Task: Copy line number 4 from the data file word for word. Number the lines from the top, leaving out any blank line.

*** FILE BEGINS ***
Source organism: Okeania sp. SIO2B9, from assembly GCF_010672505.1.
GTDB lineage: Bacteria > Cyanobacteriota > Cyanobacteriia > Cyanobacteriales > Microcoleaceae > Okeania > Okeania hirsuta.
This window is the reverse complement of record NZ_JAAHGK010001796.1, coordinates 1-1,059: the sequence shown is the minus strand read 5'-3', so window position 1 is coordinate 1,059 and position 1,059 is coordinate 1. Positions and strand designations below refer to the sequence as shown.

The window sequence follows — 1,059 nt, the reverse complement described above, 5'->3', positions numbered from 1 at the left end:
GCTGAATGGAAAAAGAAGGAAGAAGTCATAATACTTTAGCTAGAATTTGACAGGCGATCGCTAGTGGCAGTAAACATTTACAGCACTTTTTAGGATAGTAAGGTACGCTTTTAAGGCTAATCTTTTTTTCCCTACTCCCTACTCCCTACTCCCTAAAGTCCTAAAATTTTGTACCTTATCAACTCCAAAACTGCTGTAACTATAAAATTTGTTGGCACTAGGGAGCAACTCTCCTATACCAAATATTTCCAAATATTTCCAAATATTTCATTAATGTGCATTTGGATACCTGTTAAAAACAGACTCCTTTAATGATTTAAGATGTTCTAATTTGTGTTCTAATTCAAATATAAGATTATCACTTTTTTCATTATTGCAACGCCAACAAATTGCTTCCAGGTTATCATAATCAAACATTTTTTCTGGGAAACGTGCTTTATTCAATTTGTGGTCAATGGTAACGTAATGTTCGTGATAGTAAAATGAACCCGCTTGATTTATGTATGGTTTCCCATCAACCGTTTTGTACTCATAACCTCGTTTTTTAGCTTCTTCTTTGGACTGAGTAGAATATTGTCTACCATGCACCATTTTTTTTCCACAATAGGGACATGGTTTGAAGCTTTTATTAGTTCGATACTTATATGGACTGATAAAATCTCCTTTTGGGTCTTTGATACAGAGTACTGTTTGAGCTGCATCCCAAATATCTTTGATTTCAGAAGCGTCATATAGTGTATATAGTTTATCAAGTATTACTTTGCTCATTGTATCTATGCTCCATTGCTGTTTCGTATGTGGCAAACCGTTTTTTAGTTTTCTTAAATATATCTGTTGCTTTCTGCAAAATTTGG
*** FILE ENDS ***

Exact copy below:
The window sequence follows — 1,059 nt, the reverse complement described above, 5'->3', positions numbered from 1 at the left end: